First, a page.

Posted on | April 3, 2012 | No Comments
In what Britons call a leader, and what we Yanks call an editorial, I have been somewhat taken to task by Lloyd’s List. On March 22nd, the leader’s author “take[s] exception” to my statement, made at CMA in Connecticut, that industry trade associations have been strangely silent when it came to positive measures that could be taken against the spread of piracy. Interestingly, in another leader (editorial) five days later, Lloyd’s List seemed to acknowledge the force of my comments.
I did say, and would now repeat, the following:
- In what is perhaps the seventh year of statements from our Great and Good, the most that could be said is that our industry has promoted purely defensive measures, such as “best practices”, the use of citadels, and seemingly interminable discussions on the vetting and use of armed guards.
- Lloyd’s List has pointed out that spokesmen for industry trade associations, at CMA, condemned a proposed ban on ransoms. I agree with them; however, speeches alone are not enough.
- As the March 27 Lloyd’s List leader notes, “Since the escalation of piracy into the Indian Ocean, shipowners have gradually come round to the view that the fight against piracy will have to include offensive as well as defensive tactics”. Yes, and haven’t some of us been saying this for at least 5 of the past 7 years?
- A number of commentators have advocated an international agreement on the suppression of piracy, to promulgate and clarify the rules. This has gotten slight support from industry groups and little notice in the media.
- As the March 27 Lloyd’s List leader states, “Some [shipowners] have called for the UN Security Council to allow maritime nations guarding shipping in the Gulf of Aden and the Indian Ocean to exercise war powers that extend their range of actions beyond defending ships under imminent threat of attack”. Doesn’t that make sense?
- In my statement at CMA, I criticized the North Atlantic Treaty Organization. It has been said that NATO stands for “No Action, Talk Only”. I don’t believe that this is so, as NATO can, since the end of the Cold War, point to successes in the case of Libya, this past year, and the former Yugoslavia some years ago. That said, I believe that governments – notably the United States – are more interested in fighting Al Qaeda, or more generally in the war on terrorism, than in suppressing piracy. I also suspect that some intelligence agencies view elements of the Somali tribal potpourri, such as in “Puntland”, as potential or actual allies in that war, and have therefore deliberately exercised restraint in acting against them. Is it not time that we took this possibility into account? Could we not, as advocates for the seafarers who are victims of this policy speak out against it?
- Lloyd’s List, in its two leaders, does not mention the spread of piracy into West African waters, which is compelling evidence that the current incoherent “policy” is failing. Should we not point this out?
- Lloyd’s List notes that “Shipowners have urged the combined naval forces to target mother ships”. That is correct, but our industry leaders have been largely silent about this, as they have about other affirmative measures. Shouldn’t we call attention to the need for action – assuming that there is such a need?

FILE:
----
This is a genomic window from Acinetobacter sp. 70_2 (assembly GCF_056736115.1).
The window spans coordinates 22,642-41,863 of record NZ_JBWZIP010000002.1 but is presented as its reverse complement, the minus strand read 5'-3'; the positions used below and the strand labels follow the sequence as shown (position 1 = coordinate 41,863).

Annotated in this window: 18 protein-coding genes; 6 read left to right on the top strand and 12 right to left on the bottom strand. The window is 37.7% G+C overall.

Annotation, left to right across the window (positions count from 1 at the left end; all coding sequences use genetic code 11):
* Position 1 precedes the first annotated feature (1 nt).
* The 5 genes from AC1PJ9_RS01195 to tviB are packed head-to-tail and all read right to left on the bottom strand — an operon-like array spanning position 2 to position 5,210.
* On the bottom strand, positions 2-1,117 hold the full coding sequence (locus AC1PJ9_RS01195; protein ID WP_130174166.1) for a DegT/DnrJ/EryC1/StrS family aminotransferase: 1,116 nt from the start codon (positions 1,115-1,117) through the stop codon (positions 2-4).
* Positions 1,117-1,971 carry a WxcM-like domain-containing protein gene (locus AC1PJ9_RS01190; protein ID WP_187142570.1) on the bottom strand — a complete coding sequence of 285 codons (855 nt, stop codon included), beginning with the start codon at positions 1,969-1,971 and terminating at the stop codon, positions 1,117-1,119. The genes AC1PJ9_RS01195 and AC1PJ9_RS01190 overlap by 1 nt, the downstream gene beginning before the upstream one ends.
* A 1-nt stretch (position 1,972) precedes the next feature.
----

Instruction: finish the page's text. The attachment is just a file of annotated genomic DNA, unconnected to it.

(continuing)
- Lloyd’s List makes the point that, “The legality of piracy efforts becomes more complicated once naval forces pursue pirates into domestic waters.” This is very true; it is a problem largely because no specific international rules, convention or agreements exist on the suppression of piracy.
- No proper Hague-style tribunal for the trial of accused pirates has been provided for. One is surely needed; our industry spokesmen have not raised this point, either.
- The current practice of “catch and release” contributes to the impression that pirates are immune from justice. Our industry leaders, and our principal media outlets have taken little apparent notice, or are apparently unwilling to comment one way or another.
- The maritime media contain articles on many peripheral aspects of defensive measures, the latest being about “floating arsenals”, presumably needed to dole out weapons and ammunition to the growing number of armed guards. While defensive measures are all well and good, they do nothing to control or defeat the scourge of piracy. There are a number of affirmative measures, some of which are listed here, and some of which are not of a violent nature, that are needed.
- I also made the point, at CMA, that while modern international navies – notably that of the United States – are able to deploy massive weapons platforms and systems, they are seemingly unable, under the present rules of engagement, to simply keep the sea lanes open and safe. This interesting lesson is no doubt not lost on the Iranian Republican Guard; it demonstrates how a “low tech” force of relatively small craft may be used in the future to disrupt and harass international trade with impunity. This should certainly be of concern to the NATO governments.
- International naval forces continue to be hamstrung with restrictive rules of engagement. We should all speak out, with one voice (remember that expression?), against this folly.
I’m gratified that my friends at Lloyd’s List describe me as being “one of [the media’s] own”. They stopped short of calling me a journalist, but I’ll let that pass.